Small Talk Tag: Marbles

All Hail the Marble King

Marble King Marbles

It’s probably no surprise that most of the toys we play with today aren’t made in America anymore. What might be surprising to hear is that some U.S. toy companies are still going strong! In Paden City, West Virginia, Marble King has been manufacturing marbles since 1949. Founder Barry Pink had made a living selling marbles for over 30 years when he decided to jump into the manufacturing business during the heyday of the marble-playing craze.

While “knuckling down” may not have the same appeal for today’s kids as it did in the 20th century, the secret to Marble King’s success might be their ability to diversify. It turns out marbles have many different uses that aren’t all fun and games. For instance, marbles can be used to clean out industrial pipes. And you know that rattling noise inside a spray paint can? Yep, it’s a marble—likely made by Marble King.
Photo: Courtesy of Marble King.

Jazzy Aggies

Agate Marbles

Agate marbles, or “aggies” (if you want to use mibster lingo) are a kind of marble made of agate, a colored variety of quartz. Agate marbles were the preferred shooter for many marble players because they are denser than glass or clay marbles. Popular from the 1860s until World War I, most agates were hand cut and produced in Germany. After the war, new technology allowed for glass marbles to be mass produced. During the heyday of marble playing, several American glass marble manufacturers like Akro Agate Co. and Christensen Agate Co. had the word “agate” in their name to suggest their marbles were similar to actual agates.

While other minerals were used to make marbles, like malachite (the green one on the left) and turquoise (the blue one on the right) spheres above, they probably weren’t intended for playing ringer or any shooting marble game (you wouldn’t want to lose them in a game of keepsies after all!). Instead, marbles made with semi-precious stones were intended for a variety of tabletop board games like solitaire.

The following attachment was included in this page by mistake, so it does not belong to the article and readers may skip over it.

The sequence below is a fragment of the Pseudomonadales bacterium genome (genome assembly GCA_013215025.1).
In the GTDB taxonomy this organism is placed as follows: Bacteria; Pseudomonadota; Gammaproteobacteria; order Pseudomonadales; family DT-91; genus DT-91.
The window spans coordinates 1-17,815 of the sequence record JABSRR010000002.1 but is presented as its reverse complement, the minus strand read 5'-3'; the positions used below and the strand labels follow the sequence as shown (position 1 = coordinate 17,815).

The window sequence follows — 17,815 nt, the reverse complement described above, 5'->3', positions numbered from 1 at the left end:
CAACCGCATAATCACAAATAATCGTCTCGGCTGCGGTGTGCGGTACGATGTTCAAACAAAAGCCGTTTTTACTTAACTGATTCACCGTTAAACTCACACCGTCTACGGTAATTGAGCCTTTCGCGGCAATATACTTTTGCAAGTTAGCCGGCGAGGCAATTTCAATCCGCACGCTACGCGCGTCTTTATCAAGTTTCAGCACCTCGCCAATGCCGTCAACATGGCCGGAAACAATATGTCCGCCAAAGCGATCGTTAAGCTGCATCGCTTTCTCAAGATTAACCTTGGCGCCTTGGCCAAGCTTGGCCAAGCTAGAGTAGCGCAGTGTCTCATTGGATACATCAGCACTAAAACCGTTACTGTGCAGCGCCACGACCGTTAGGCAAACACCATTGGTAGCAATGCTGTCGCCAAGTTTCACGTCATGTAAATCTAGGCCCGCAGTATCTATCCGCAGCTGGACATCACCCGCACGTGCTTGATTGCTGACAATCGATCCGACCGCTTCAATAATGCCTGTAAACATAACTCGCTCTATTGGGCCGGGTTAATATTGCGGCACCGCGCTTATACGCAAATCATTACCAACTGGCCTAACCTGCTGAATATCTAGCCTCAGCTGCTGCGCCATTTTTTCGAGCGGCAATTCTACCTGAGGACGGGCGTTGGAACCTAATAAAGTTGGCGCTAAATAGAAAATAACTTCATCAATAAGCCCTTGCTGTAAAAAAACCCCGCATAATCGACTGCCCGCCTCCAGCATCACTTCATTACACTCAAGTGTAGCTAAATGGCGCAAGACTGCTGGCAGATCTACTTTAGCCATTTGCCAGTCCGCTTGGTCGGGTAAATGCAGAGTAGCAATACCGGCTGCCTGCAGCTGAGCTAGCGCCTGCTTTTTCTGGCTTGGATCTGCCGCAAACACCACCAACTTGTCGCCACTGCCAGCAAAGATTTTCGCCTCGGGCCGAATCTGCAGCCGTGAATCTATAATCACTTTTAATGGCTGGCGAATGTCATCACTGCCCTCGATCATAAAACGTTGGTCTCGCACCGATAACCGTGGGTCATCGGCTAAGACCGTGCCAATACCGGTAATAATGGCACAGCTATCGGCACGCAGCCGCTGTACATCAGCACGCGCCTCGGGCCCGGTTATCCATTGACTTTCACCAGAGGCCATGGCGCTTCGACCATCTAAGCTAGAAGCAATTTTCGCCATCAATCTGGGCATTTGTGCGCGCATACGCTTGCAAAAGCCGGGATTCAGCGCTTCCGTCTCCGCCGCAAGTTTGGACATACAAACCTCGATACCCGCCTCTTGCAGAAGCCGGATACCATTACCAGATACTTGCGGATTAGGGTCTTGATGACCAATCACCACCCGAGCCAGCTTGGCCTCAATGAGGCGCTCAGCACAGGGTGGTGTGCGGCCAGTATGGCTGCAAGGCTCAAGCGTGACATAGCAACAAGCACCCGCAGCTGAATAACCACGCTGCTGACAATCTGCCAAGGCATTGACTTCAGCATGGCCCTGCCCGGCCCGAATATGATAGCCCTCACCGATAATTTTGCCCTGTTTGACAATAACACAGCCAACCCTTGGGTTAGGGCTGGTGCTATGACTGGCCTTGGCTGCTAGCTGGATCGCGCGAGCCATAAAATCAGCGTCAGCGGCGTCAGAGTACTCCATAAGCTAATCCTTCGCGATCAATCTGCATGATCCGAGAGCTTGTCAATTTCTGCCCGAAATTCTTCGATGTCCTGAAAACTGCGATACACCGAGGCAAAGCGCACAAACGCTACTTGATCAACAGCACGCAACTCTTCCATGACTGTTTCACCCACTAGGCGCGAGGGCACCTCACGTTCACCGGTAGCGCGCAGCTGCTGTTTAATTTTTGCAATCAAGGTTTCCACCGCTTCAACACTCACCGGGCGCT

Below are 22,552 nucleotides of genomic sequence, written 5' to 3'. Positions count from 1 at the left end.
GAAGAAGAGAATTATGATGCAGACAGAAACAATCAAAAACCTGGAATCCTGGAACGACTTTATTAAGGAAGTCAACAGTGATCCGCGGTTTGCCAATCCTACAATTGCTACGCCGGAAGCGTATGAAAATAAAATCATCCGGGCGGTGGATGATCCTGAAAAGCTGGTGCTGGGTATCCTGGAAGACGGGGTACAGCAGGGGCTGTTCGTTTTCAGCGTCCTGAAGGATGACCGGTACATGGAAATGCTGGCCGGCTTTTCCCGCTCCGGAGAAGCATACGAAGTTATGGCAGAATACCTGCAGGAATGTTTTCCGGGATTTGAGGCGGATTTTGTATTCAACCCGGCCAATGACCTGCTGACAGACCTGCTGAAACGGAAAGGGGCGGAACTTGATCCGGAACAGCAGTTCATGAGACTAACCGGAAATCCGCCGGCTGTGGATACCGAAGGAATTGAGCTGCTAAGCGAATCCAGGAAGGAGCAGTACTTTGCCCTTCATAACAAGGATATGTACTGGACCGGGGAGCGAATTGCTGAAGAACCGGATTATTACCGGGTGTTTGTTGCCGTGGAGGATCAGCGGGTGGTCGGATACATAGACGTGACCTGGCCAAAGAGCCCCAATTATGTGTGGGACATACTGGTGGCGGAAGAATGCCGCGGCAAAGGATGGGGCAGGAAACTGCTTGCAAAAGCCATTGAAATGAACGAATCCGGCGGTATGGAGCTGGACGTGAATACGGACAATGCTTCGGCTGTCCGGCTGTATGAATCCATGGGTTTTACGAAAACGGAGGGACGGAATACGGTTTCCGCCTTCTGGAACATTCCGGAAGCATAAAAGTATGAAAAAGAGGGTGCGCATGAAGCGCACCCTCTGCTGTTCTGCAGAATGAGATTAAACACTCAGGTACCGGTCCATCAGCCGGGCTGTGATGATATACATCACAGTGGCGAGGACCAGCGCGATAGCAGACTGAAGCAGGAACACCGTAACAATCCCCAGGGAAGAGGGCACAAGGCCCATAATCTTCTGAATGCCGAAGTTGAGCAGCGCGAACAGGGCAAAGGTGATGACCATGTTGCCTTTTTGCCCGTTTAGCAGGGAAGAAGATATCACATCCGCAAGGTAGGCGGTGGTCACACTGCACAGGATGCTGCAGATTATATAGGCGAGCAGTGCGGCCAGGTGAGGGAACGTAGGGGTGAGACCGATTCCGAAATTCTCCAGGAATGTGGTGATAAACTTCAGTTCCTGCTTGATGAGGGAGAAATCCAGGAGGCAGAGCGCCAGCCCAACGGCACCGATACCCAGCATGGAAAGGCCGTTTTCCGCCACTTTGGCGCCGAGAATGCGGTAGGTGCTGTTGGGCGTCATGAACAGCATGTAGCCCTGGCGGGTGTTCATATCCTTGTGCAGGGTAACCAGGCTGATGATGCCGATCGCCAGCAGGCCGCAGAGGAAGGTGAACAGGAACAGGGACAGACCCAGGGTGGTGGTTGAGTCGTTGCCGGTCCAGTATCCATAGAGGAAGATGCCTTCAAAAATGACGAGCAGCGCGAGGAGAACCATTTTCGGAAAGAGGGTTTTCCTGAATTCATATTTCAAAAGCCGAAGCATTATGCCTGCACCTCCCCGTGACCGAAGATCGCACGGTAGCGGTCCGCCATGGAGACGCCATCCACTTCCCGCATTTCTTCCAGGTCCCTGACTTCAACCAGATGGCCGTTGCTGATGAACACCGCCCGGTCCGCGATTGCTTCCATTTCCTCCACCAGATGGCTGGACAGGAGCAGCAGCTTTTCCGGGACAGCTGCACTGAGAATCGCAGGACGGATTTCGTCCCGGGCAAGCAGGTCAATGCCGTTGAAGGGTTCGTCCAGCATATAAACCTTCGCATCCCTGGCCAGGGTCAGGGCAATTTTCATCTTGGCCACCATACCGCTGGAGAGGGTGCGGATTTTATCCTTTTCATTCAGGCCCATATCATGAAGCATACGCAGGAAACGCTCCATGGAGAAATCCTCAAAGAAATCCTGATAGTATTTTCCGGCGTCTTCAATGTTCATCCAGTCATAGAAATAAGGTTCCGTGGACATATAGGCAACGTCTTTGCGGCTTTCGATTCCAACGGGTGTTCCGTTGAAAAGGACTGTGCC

She Was Still A Little Girl Who Had Toys

Anne Frank's Diary, Copyright Anne Frank House, Photographer Cris Toala Olivares, 2010

Like many other Jewish children during Nazi occupation in Europe, Anne Frank gave away her toys before going into hiding with her family. Eventually, she was sent to the Bergen-Belsen concentration camp where she died of typhus. The diary Anne kept is now regarded as one of the most widely-read pieces of Holocaust literature.

Anne gave the family cat and several toys, including her marbles, a tea set, and a book, to one of her non-Jewish childhood friends, Toosje Kupers, because she feared they would “end up in the wrong hands.” Kupers, who is now 83 years old, found the items last year while moving and decided to give them to the Anne Frank House Museum. The toys are on display as part of an exhibit at the Kunsthal Art Gallery in Rotterdam: The Second World War in 100 Objects is on view now through May 5, 2014.

Photo: Anne Frank’s Diary, Copyright Anne Frank House, Photographer Cris Toala Olivares, 2010

Pretty Little Angel Sulphide

Angel Sulfide Marble

Highly-coveted sulphide marbles get their name from the figure inside that looks like it’s made out of sulfur. Largely manufactured in German cottage industries from the mid-19th to the early 20th century, the tiny figures are actually made of porcelain clay. Animal sulphides are the most common type. People, numbers, or angels, like the one pictured here from the Larry and Cathy Svacina Collection, are harder to find.

Because antique sulphides were handmade, it’s not uncommon to find flawed or off-centered figures. Others have trapped air bubbles or pontil marks. While some collectors may seek out these imperfect gems, others believe they are, as these heavenly hosts say, “no good.”